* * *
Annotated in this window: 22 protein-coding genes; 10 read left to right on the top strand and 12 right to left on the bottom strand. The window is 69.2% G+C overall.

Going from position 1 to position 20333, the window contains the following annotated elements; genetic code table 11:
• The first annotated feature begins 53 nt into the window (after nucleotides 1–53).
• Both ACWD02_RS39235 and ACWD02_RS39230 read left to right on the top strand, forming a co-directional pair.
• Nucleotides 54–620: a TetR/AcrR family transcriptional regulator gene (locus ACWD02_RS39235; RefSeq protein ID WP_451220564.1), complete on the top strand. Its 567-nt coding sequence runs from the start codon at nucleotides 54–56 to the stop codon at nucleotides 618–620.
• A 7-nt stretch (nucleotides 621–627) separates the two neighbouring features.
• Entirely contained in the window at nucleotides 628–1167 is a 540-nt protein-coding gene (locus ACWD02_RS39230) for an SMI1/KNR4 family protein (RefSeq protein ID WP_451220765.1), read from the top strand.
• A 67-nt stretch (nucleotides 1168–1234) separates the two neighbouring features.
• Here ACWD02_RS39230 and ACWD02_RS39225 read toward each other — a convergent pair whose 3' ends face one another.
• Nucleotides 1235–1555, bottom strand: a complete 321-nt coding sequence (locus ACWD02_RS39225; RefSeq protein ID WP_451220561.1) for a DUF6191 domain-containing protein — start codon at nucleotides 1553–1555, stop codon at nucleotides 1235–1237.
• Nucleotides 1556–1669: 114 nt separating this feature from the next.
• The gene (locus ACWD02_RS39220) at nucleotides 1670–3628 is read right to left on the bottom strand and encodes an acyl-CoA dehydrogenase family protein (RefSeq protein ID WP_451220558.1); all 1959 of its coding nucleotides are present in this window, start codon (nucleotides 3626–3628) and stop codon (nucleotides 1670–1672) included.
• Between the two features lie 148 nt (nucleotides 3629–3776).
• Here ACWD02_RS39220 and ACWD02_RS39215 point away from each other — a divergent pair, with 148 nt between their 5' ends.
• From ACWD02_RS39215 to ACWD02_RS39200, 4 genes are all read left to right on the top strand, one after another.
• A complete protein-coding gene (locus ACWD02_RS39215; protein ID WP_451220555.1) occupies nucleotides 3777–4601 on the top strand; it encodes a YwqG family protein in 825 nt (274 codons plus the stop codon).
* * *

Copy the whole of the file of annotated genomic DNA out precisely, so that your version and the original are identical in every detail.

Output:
Annotated in this window: 22 protein-coding genes; 10 read left to right on the top strand and 12 right to left on the bottom strand. The window is 69.2% G+C overall.

Going from position 1 to position 20333, the window contains the following annotated elements; genetic code table 11:
• The first annotated feature begins 53 nt into the window (after nucleotides 1–53).
• Both ACWD02_RS39235 and ACWD02_RS39230 read left to right on the top strand, forming a co-directional pair.
• Nucleotides 54–620: a TetR/AcrR family transcriptional regulator gene (locus ACWD02_RS39235; RefSeq protein ID WP_451220564.1), complete on the top strand. Its 567-nt coding sequence runs from the start codon at nucleotides 54–56 to the stop codon at nucleotides 618–620.
• A 7-nt stretch (nucleotides 621–627) separates the two neighbouring features.
• Entirely contained in the window at nucleotides 628–1167 is a 540-nt protein-coding gene (locus ACWD02_RS39230) for an SMI1/KNR4 family protein (RefSeq protein ID WP_451220765.1), read from the top strand.
• A 67-nt stretch (nucleotides 1168–1234) separates the two neighbouring features.
• Here ACWD02_RS39230 and ACWD02_RS39225 read toward each other — a convergent pair whose 3' ends face one another.
• Nucleotides 1235–1555, bottom strand: a complete 321-nt coding sequence (locus ACWD02_RS39225; RefSeq protein ID WP_451220561.1) for a DUF6191 domain-containing protein — start codon at nucleotides 1553–1555, stop codon at nucleotides 1235–1237.
• Nucleotides 1556–1669: 114 nt separating this feature from the next.
• The gene (locus ACWD02_RS39220) at nucleotides 1670–3628 is read right to left on the bottom strand and encodes an acyl-CoA dehydrogenase family protein (RefSeq protein ID WP_451220558.1); all 1959 of its coding nucleotides are present in this window, start codon (nucleotides 3626–3628) and stop codon (nucleotides 1670–1672) included.
• Between the two features lie 148 nt (nucleotides 3629–3776).
• Here ACWD02_RS39220 and ACWD02_RS39215 point away from each other — a divergent pair, with 148 nt between their 5' ends.
• From ACWD02_RS39215 to ACWD02_RS39200, 4 genes are all read left to right on the top strand, one after another.
• A complete protein-coding gene (locus ACWD02_RS39215; protein ID WP_451220555.1) occupies nucleotides 3777–4601 on the top strand; it encodes a YwqG family protein in 825 nt (274 codons plus the stop codon).